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Structure of NASDAQ Dubai Sukuk

Structure of NASDAQ Dubai Sukuk | Dhanguard

NASDAQ Dubai is the Middle East's international financial exchange. It enables companies to benefit from a unique investor pool that combines regional and international wealth, making it a globally unique platform for companies to raise capital and investors to find exciting investment opportunities. Dubai connects the east and west and excels in areas such as trade, transportation, tourism, real estate, and financial services. NASDAQ Dubai combines the best of international standards with regional knowledge and understanding, assisting listed companies in the region and beyond in their growth.

The exchange's large investor base distinguishes it from others. Investors in the UAE and the region, as well as those in the United States, Europe, Asia, and elsewhere, can easily trade its securities. This provides its listed companies with instant global recognition and visibility, backed up by the international NASDAQ brand name. Company owners are free to raise capital in whatever way they see fit. They can set the price at which shares are sold in an IPO and retain control of the company afterward. The exchange is supported by a world-class regulatory framework, giving issuers and investors alike confidence that their interests are being protected.

NASDAQ Dubai, as a market leader in innovation, provides a diverse product offering.

Companies can raise capital through the issuance of shares, Sukuk, and bonds. Exchange-traded funds, derivatives, exchange-traded commodities, and Real Estate Investment Trusts (REITs) are all eligible to be listed and traded. NASDAQ Dubai is ideal for a wide range of businesses, from family businesses to conglomerates, government entities, and high-growth enterprises.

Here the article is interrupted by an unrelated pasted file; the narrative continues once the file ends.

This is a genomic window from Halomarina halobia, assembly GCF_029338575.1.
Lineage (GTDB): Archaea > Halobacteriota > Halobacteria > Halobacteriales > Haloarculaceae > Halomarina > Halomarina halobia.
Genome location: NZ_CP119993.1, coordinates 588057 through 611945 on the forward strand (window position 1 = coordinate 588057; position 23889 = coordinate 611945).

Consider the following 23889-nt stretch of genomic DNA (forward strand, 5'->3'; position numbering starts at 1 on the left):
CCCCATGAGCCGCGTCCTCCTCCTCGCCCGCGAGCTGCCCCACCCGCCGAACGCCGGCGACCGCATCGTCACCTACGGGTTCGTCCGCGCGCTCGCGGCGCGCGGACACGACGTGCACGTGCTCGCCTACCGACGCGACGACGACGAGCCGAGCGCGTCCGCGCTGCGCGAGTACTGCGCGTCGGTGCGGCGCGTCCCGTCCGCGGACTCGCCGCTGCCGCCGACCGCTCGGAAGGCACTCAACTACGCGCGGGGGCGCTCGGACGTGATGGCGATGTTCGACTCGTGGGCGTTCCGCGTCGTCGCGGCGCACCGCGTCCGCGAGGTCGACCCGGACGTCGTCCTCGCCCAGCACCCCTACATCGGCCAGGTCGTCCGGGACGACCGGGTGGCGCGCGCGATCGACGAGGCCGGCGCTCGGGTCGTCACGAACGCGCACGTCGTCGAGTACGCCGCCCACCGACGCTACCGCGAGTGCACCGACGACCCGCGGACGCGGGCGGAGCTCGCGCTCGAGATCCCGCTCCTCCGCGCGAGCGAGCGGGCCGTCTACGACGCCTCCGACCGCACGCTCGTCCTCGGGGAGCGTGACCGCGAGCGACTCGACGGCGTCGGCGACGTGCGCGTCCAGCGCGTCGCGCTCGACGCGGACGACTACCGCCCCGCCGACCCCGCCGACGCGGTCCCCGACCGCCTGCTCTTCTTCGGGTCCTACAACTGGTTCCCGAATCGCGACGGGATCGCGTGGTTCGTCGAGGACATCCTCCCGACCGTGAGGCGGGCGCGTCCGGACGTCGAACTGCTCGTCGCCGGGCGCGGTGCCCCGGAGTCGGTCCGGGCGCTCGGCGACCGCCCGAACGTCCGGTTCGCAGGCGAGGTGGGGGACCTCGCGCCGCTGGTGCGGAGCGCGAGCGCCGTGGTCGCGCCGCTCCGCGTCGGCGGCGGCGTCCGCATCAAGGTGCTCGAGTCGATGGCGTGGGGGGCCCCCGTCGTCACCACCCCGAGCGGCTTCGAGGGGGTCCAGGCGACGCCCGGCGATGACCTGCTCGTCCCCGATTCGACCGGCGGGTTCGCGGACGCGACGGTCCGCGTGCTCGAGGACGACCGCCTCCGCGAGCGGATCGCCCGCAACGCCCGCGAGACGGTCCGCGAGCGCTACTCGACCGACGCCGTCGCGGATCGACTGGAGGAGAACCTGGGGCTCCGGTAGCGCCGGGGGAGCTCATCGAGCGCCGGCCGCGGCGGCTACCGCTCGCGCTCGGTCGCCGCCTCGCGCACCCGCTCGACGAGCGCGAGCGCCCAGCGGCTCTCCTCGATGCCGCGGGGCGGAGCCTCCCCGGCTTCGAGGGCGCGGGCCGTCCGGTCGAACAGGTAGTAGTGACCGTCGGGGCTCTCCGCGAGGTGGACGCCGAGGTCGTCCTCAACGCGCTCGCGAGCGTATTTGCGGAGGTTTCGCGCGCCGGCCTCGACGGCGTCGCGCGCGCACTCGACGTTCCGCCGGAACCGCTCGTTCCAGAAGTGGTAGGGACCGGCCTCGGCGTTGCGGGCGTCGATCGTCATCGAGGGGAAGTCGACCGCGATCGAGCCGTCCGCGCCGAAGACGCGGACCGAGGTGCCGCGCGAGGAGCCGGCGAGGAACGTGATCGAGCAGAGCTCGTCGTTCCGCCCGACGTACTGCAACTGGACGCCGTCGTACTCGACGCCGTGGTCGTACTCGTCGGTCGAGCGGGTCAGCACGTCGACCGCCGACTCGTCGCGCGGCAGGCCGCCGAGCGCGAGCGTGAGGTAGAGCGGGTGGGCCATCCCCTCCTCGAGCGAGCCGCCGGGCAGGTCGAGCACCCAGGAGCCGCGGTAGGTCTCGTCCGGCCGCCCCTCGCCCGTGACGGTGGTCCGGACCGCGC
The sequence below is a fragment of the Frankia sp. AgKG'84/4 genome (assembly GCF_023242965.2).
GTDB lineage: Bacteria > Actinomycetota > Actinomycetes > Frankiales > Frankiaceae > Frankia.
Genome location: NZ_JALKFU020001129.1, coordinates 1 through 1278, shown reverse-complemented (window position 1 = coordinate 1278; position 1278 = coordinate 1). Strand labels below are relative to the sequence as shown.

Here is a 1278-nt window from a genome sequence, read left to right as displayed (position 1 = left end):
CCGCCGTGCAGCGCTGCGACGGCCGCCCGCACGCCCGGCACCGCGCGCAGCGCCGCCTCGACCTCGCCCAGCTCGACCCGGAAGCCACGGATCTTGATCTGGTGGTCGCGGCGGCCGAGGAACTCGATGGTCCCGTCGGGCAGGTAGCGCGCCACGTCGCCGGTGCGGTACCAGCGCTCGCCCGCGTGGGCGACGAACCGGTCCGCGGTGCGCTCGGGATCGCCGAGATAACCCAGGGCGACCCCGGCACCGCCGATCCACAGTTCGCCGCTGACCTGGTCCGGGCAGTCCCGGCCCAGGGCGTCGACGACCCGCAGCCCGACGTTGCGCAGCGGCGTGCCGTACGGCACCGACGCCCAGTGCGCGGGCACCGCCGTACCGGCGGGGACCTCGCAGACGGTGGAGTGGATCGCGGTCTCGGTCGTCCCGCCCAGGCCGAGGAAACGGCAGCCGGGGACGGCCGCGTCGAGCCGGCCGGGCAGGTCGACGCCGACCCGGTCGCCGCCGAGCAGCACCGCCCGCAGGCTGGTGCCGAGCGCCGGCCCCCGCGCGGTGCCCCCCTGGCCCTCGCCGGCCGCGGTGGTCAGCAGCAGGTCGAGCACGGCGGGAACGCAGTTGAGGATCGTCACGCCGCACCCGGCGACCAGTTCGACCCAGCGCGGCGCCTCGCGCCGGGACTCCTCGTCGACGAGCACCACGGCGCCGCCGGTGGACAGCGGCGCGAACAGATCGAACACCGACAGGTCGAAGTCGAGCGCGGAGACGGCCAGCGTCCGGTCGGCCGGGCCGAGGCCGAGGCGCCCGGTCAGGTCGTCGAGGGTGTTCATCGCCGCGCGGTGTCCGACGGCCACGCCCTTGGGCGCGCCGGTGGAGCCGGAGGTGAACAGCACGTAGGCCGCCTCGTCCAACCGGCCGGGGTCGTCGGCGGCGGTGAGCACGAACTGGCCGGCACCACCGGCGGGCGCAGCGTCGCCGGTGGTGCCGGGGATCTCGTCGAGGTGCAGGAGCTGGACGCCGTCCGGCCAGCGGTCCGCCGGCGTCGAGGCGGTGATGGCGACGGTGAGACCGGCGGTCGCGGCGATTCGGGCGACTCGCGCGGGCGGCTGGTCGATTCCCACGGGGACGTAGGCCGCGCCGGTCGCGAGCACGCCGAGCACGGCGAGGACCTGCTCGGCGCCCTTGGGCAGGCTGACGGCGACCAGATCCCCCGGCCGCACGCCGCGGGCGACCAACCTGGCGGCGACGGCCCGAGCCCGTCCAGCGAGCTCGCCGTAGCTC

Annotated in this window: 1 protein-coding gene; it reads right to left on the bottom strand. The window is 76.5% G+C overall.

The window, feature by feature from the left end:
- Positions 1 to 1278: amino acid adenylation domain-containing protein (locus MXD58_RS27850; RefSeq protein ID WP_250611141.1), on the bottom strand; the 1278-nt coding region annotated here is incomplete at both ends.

Structure of the NASDAQ Dubai Sukuk al Ijarah

Sukuk al ijarah, Sukuk al Musharakah, and Sukuk Mudarabah are the most common Sukuk issuances in the UAE that have an impact on the economy. The lease or lease back agreement should be executed separately from the initial asset purchase agreement, and the two should be conditioned one upon the other, according to Shariah. According to the hadith of the prophet, "the prophet peace be upon him prohibited sale and (overriding) condition." Any such conditionality of entering into the purchase of the assets in order to lease them back to the seller is not acceptable to the majority of Islamic jurists. This amounted to two contracts in one.

Sukuk al Ijarah is classified as a purchase agreement, a lease agreement, a service agreement, and a purchase undertaking. This Sukuk is based on a property right to some other benefit at the agreed-upon price. Sukuk al Ijarah is typically issued on the basis of a real estate sale and leaseback arrangement. This type of Sukuk is a common structure among sovereign issuers. The proceeds of the Sukuk are typically used by the issuer to purchase real estate from the originator and then lease it back to the originator. The Originator agrees to repurchase the property at the original purchase price upon maturity or early settlement. Shariahlaw requires the issuer to perform the majority of the asset's maintenance.

Structure of the NASDAQ Dubai Sukuk Mudarabah